Cincinnati Children's Hospital CIO On Inclusion - InformationWeek

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10/20/2009
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Fritz Nelson
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Cincinnati Children's Hospital CIO On Inclusion

One of our top five InformationWeek 500 award winners was Cincinnati Children's Hospital. In our video interview with CIO Marianne James, it was clear that her focus is being a part of the hospital's business, and making the hospital's business leaders a part of hers. This is a story of inclusion, which has bred extraordinary growth for this community hospital.

One of our top five InformationWeek 500 award winners was Cincinnati Children's Hospital. In our video interview with CIO Marianne James, it was clear that her focus is being a part of the hospital's business, and making the hospital's business leaders a part of hers. This is a story of inclusion, which has bred extraordinary growth for this community hospital.You can watch our interview with Marianne James below.

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You can read the original piece on Cincinnati Children's Hospital here.

One of the hospital's specialties is fetal care, and it has created a fetal care portal to help doctors and patients make decisions -- namely by allowing real time collaboration between physicians at nearby hospitals. The portal includes research data on treatments and outcomes, and can be populated with electronic medical records.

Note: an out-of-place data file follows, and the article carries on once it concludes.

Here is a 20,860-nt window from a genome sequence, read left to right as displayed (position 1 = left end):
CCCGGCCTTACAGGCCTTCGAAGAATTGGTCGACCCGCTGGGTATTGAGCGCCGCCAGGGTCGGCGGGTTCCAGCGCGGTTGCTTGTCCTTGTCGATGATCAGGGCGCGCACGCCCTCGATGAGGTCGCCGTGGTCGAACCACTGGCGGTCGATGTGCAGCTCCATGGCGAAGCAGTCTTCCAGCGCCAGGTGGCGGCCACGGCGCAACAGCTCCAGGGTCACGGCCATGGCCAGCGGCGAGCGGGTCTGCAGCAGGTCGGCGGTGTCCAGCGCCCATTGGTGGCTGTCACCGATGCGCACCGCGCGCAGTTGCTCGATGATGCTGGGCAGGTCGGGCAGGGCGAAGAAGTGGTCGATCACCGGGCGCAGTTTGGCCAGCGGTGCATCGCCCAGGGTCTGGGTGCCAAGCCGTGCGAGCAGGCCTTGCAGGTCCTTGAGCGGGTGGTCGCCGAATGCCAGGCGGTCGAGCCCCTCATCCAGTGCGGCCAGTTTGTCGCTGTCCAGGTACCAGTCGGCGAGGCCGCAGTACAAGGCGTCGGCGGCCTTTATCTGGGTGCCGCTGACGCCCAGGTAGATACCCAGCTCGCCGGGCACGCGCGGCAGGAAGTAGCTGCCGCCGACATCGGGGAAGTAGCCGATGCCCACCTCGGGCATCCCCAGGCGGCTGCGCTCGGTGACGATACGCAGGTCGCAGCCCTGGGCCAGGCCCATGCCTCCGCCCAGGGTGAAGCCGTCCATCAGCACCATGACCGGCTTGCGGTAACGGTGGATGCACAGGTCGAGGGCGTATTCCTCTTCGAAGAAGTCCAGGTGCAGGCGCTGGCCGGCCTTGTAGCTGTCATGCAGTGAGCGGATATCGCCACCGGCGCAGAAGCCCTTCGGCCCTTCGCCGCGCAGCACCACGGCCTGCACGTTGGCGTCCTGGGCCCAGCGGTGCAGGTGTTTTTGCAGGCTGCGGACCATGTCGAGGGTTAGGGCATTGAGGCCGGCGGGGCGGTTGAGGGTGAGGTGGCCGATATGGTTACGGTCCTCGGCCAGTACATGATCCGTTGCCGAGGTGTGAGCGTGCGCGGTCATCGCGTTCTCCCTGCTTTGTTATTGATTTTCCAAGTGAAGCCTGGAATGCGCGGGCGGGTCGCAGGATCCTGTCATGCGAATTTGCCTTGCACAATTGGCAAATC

By creating these solutions, the hospital has grown its reputation outside of the region. James said that 30 percent of the hospital's patient revenues come from patients outside the region who are interested in their niche, specialty offerings, like fetal care. This has also led to the ability to recruit physicians and scientists nationally and internationally, and building on the academic reputation, to raise funding. IT has been a core component of this strategic plan, James said.

IT also takes on an ultra-collaborative approach within the hospital. James has practitioners (therapists and physicians) working on her team so that she can better understand workflow, and design systems with their direct involvement. When the hospital was deciding on an Electronic Medical Records system, James had more than 100 clinicians involved in selecting it; they wrote scripts to question the vendors. The design sessions included 300 clinicians and business leaders.

Fritz Nelson is an Executive Editor at InformationWeek and the Executive Producer of TechWebTV. Fritz writes about startups and established companies alike, but likes to exploit multiple forms of media into his writing.

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